It was midnight on Saturday a Saturday midnight when Brittany Yeager received a call from her friend, saying “So, you like animals, right?”

Yeager, an animal lover with a zoology and environmental science co-major, found herself in a situation hard to “stray” away from. In the freezing night, Yeager and her friends felt morally obligated to set out to look for a black cat in the dark. There was a group of students who had let him out and the chances of the animal being out, alone and cold, were staggering.

Found under a small street light, the cat was rather friendly and approached her, shaking. After wrapping him in a towel, Yeager and her friends immediately went to Walmart to gather cat food, a litter box, and some toys. They had no intention of keeping the unneutered male stray.

But once they  brought him back to her room, Yeager and especially her roommate Morgan Bumgarner, a public health and social work double major, quickly fell in love with the cat. They decided to keep him after double checking he didn’t belong to anyone else.

After all the necessary medical examinations and paperwork for granting ownership of the new pet was filled out,the cat got to go home.

The girls looked at the cat’s dark fur and decided to name him Salem, after the black cat in  “Sabrina the Teenage Witch” and the historical Salem witch trials, two topics Yeager had previously read about.

But there was just one problem: Yeager had owned a tribe of playful pet mice, Snowball, Black Briar Rose and Bluebell, back in her dorm.

“When he first met the mice, he wanted to eat them so badly,” Yeager said.

Before bringing Salem back, Yeager did intensive research on how to manage rodents and cats within the same household, but her challenges doubled because of the minimal space in a dorm room. During the first two months of having Salem, she and her friends resorted to taking turns grounding the predator from its biological instinct to prey. As long as there was someone to play with Salem and keep him from boredom, disaster could be avoided.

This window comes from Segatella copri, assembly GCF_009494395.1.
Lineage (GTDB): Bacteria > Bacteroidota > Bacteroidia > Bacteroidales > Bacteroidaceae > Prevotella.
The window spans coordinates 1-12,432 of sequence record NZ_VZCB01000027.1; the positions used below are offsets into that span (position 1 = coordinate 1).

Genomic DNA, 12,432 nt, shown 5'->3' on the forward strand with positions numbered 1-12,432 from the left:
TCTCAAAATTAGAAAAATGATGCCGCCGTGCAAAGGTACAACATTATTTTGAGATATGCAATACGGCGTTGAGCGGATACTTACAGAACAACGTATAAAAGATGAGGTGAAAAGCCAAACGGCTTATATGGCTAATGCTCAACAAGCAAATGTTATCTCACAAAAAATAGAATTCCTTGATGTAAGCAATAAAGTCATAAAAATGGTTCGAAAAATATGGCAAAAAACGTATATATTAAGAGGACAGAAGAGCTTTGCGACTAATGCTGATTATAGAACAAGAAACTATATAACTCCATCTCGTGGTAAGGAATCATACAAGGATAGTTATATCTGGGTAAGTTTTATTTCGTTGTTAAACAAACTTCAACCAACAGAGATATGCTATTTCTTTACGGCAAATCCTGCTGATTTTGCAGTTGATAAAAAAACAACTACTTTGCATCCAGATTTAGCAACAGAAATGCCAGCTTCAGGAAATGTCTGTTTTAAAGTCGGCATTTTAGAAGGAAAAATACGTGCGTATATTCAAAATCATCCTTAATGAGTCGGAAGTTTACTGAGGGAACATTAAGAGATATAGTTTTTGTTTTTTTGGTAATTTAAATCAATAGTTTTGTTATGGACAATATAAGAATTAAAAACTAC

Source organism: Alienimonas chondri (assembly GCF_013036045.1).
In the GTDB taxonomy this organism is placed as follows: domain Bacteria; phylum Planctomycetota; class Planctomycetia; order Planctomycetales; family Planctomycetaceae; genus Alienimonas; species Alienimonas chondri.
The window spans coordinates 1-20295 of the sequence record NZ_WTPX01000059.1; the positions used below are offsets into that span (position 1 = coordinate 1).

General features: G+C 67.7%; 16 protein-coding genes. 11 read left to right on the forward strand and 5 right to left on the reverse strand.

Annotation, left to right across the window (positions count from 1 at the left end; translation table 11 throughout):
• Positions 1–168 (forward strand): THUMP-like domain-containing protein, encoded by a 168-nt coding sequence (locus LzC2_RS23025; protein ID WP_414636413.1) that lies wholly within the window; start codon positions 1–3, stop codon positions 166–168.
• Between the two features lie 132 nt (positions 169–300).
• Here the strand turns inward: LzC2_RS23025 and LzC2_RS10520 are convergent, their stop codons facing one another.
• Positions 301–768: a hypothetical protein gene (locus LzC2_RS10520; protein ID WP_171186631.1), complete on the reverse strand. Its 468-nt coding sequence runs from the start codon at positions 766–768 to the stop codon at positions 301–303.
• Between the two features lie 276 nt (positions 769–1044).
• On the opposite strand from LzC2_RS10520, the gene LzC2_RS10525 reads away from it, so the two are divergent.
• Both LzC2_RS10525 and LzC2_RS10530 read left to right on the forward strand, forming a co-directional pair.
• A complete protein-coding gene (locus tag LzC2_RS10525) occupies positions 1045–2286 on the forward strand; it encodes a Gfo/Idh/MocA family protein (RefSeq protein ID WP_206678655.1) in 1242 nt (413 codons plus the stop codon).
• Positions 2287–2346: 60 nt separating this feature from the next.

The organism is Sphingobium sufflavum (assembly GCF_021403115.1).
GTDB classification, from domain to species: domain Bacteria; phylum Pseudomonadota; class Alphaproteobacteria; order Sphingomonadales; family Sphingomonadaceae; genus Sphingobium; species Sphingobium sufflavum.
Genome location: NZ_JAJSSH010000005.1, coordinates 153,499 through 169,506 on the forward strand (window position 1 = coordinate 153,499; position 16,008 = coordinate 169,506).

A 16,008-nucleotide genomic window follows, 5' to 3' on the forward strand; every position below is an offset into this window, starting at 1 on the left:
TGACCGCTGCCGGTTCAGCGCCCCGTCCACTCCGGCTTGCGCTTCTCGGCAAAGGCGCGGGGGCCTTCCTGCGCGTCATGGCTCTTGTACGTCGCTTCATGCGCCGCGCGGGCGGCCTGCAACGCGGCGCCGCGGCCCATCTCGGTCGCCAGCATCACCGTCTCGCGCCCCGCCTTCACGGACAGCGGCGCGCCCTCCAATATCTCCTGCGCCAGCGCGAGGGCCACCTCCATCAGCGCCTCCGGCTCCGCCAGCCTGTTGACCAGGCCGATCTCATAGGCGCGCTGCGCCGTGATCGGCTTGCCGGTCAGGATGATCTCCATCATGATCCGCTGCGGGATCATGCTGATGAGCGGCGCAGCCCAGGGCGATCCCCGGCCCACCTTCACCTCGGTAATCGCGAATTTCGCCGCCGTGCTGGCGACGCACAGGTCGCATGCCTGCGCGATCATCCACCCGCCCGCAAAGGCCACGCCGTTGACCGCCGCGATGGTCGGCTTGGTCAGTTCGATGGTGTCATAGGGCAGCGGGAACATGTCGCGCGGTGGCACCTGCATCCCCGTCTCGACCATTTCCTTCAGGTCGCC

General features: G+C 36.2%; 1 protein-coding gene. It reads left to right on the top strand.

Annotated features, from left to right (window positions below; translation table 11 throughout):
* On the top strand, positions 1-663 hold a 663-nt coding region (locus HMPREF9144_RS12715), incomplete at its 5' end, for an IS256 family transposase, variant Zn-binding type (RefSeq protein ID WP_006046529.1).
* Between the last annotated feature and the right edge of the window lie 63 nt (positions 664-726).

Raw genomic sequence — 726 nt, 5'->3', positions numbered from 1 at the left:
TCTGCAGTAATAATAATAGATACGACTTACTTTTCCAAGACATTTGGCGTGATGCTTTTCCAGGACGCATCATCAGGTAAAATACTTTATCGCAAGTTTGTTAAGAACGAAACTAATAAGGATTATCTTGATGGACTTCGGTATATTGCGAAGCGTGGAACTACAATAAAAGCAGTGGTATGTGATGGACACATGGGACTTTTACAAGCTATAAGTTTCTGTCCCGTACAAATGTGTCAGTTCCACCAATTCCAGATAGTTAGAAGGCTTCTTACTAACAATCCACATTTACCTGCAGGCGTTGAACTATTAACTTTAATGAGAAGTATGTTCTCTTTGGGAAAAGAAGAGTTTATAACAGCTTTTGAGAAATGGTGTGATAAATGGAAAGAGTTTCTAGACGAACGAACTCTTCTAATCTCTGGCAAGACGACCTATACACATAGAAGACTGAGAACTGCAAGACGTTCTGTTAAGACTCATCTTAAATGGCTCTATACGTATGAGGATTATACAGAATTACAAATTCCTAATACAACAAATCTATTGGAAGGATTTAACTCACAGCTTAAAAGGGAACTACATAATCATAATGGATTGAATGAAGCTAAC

“We have classes and work, so at first, we were like, ‘What are we going to do? We can’t be in the room all the time to keep an eye out,” Yeager said. “So my friends and I made a spreadsheet to share between each other and had everyone take shifts.”

Yeager knows that Salem is a good cat, but also understands that with being a stray, hunting was an innate instinct for him. Yeager made sure the mice to be a priority with her roommate, and through practice, Salem picked up the rules quickly.

“I had dogs back home when I had the mice, and so we had Salem learn that, ‘one, I have food, two, I would get into trouble, and three, I have things to do so I won’t be bored,’” Yeager said.

Just in case, Yeager has a squirt bottle in front of the mice cages, facing outwards like a tower sentry. Salem doesn’t get squirted a lot because he has behaved well throughout the entire learning experience. Deep down, he knew to associate the mice with something bad through Yeager’s discipline.

Salem and the mice, according to Yeager, hold different, important roles as pets. While Salem is a much better partner to cuddle with on the bed, the mice make her responsibility and love for animals more fulfilling. Snowball, for instance, is a fearless personality who just enjoys saying hi to everyone and everything.

“They fulfill different needs as pets,” Yeager said. “Salem is really fun to cuddle with, but he could get really annoying at night. We have a designated box for the stuff he has broken. The mice, on the other hand, are very curious and like to crawl all over you.”

Together, the four animals and the two college students coexist in a peaceful and affectionate habitat within the small dorm room.

lamvg@miamioh.edu

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